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Senate begins work on the COMPETES Act

On November 6, the U.S. Senate Commerce, Science, and Transportation Committee held a hearing to examine federal science funding and its impact on the U.S. economy. This marked the Senate's first step in the needed reauthorization of the America COMPETES Act—the signature law that boosts federal support for science research and STEM education.

The America COMPETES Act, first passed in 2007, authorized increased research funding that put the U.S. on the path to double NSF and the DOE Office of Science budgets over a decade. It created programs to develop a new generation of K-12 STEM teachers, improved coordination among federal agencies, and established the forward-looking Advanced Research Project Agency-Energy (ARPA-E) to fund high-risk, high-reward science.

While actual spending has not fully met the goals set in COMPETES due to budget limitations, the law is credited with keeping the U.S. globally competitive. Over 300 organizations, including AAAS, signed a letter in October stating that COMPETES is the key to closing the U.S. innovation deficit.

The current version of the law formally expired in September. Without Congressional action, COMPETE's research funding and programs cannot be included in future federal budgets.

In his testimony during the Committee hearing, Senator Lamar Alexander (R-TN) described the U.S.'s technological advantage as the largest factor giving it a global economic edge. He emphasized that the U.S. needs to recommit to the COMPETES Act's goal of doubling funding for basic research, and noted that the U.S. spends around 0.8 percent of its GDP on research and development, while countries like China spend closer to 4 percent.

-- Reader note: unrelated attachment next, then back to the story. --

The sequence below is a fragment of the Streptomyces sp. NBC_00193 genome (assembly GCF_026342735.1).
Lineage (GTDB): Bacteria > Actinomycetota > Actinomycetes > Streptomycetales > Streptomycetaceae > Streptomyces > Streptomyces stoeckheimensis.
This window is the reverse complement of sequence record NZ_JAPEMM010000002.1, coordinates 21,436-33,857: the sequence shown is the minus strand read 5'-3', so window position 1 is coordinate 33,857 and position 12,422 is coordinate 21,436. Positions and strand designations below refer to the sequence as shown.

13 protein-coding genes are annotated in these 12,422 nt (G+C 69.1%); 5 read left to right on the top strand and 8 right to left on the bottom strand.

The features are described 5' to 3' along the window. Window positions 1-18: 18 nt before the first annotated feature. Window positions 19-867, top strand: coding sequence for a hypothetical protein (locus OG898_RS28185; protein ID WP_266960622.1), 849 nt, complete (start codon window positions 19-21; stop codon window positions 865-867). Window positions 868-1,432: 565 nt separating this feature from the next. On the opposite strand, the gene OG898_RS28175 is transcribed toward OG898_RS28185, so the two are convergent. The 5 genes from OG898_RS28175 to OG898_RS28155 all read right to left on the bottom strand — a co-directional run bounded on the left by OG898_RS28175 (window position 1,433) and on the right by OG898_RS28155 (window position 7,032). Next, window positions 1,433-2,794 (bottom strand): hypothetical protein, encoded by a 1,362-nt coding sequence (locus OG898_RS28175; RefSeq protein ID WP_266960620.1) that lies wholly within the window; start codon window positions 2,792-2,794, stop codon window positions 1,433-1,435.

Nobel Laureate astrophysicist Saul Perlmutter, a fellow of AAAS, told the Committee that robust research funding leads to new inventions and is vital to attracting the next generation of U.S. scientists. He pointed out that a lack of investment has led some fields, including particle physics, to shift their center of mass to Europe.

The Committee will use testimony from the hearing as they prepare an updated version of COMPETES to present to the full Senate. Though there is likely to be partisan tension in the legislative process, proponents of the bill hope that framing research in economic terms will help make the case that it's a priority funding issue for the federal government.

Speaking at the hearing, Senator Richard Blumenthal (D-CT) made the point by quoting Ronald Reagan: "Although basic research does not begin with a particular practical goal, when you look at the results over the years, it ends up being one of the most practical things government does."

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